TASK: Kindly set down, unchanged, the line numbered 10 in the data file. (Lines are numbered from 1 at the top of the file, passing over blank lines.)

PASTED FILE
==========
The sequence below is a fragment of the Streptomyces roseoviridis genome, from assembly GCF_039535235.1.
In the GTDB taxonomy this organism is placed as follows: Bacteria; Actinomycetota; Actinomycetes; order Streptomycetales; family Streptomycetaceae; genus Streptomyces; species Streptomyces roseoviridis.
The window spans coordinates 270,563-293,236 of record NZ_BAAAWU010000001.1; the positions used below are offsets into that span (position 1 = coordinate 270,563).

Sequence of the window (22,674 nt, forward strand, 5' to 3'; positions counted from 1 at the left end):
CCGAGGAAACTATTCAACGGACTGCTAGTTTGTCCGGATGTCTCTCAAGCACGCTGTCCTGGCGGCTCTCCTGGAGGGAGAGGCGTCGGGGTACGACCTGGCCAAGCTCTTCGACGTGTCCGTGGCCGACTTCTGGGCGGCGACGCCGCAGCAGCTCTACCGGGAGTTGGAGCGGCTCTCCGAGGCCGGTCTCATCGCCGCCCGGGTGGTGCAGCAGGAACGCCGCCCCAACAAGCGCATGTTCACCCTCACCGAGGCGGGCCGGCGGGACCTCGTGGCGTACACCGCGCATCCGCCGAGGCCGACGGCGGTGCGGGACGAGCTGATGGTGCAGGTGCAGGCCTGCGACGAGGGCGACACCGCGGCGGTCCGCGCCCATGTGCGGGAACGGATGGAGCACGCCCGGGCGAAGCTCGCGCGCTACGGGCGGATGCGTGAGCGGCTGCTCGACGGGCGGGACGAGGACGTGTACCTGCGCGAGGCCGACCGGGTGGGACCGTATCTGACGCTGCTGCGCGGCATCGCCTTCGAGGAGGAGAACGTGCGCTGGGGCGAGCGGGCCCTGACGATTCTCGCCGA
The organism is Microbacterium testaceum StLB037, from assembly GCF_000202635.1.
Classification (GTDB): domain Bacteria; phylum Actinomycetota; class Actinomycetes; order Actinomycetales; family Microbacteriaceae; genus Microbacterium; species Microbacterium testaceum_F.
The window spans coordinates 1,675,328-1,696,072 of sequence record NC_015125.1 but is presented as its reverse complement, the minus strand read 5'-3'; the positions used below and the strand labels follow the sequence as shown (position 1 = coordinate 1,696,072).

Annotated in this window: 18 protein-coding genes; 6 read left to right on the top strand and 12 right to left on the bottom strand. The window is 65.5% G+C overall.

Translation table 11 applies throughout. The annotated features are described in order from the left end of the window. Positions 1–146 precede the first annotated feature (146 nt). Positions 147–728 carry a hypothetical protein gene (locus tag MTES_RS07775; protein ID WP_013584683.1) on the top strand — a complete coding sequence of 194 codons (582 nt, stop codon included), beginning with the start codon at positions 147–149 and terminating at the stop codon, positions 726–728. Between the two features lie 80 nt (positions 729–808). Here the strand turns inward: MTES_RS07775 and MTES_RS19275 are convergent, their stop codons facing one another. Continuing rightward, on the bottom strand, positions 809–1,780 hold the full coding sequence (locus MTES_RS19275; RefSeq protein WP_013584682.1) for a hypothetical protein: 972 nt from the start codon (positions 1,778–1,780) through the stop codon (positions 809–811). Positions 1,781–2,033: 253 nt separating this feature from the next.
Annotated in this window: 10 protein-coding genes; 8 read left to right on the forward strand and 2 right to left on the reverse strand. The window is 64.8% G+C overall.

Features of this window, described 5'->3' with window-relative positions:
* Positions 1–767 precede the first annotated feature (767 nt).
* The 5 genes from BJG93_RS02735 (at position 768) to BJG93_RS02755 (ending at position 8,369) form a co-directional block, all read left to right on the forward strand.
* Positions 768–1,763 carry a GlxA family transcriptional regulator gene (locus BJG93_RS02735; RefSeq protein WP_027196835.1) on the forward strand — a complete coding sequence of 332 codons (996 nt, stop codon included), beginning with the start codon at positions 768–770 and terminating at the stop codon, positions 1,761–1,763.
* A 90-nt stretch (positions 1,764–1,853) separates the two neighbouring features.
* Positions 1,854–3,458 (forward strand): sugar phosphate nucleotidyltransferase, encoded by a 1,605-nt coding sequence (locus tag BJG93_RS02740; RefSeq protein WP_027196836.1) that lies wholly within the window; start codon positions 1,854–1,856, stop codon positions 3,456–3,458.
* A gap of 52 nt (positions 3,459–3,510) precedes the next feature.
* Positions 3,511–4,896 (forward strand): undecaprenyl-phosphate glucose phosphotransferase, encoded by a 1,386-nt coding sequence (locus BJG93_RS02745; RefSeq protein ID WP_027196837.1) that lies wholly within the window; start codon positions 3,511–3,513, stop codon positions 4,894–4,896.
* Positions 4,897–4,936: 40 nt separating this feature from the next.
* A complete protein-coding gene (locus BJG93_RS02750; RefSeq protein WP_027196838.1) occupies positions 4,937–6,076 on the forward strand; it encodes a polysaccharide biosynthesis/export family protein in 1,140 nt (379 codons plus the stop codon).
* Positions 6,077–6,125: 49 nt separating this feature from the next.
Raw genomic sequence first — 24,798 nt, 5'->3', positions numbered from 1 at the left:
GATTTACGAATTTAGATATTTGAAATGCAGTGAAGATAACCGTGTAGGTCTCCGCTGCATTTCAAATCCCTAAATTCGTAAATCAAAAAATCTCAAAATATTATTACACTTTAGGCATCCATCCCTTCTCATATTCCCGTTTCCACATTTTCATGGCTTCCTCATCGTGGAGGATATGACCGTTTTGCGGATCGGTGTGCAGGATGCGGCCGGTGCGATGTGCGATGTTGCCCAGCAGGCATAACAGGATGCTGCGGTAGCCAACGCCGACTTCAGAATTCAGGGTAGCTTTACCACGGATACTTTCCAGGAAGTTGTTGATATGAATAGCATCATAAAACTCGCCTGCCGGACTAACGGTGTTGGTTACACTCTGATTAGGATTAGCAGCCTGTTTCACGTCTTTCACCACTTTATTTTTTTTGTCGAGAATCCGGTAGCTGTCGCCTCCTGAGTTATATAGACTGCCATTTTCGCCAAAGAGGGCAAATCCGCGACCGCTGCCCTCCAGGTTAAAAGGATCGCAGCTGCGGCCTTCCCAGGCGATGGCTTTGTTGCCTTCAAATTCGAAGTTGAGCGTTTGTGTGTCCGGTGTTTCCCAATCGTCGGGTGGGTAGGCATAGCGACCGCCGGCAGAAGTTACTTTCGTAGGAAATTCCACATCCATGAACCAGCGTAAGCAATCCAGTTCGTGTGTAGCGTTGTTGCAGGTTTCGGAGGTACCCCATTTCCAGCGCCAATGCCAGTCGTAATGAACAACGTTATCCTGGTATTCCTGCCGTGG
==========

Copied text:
Translation table 11 applies throughout. The annotated features are described in order from the left end of the window. Positions 1–146 precede the first annotated feature (146 nt). Positions 147–728 carry a hypothetical protein gene (locus tag MTES_RS07775; protein ID WP_013584683.1) on the top strand — a complete coding sequence of 194 codons (582 nt, stop codon included), beginning with the start codon at positions 147–149 and terminating at the stop codon, positions 726–728. Between the two features lie 80 nt (positions 729–808). Here the strand turns inward: MTES_RS07775 and MTES_RS19275 are convergent, their stop codons facing one another. Continuing rightward, on the bottom strand, positions 809–1,780 hold the full coding sequence (locus MTES_RS19275; RefSeq protein WP_013584682.1) for a hypothetical protein: 972 nt from the start codon (positions 1,778–1,780) through the stop codon (positions 809–811). Positions 1,781–2,033: 253 nt separating this feature from the next.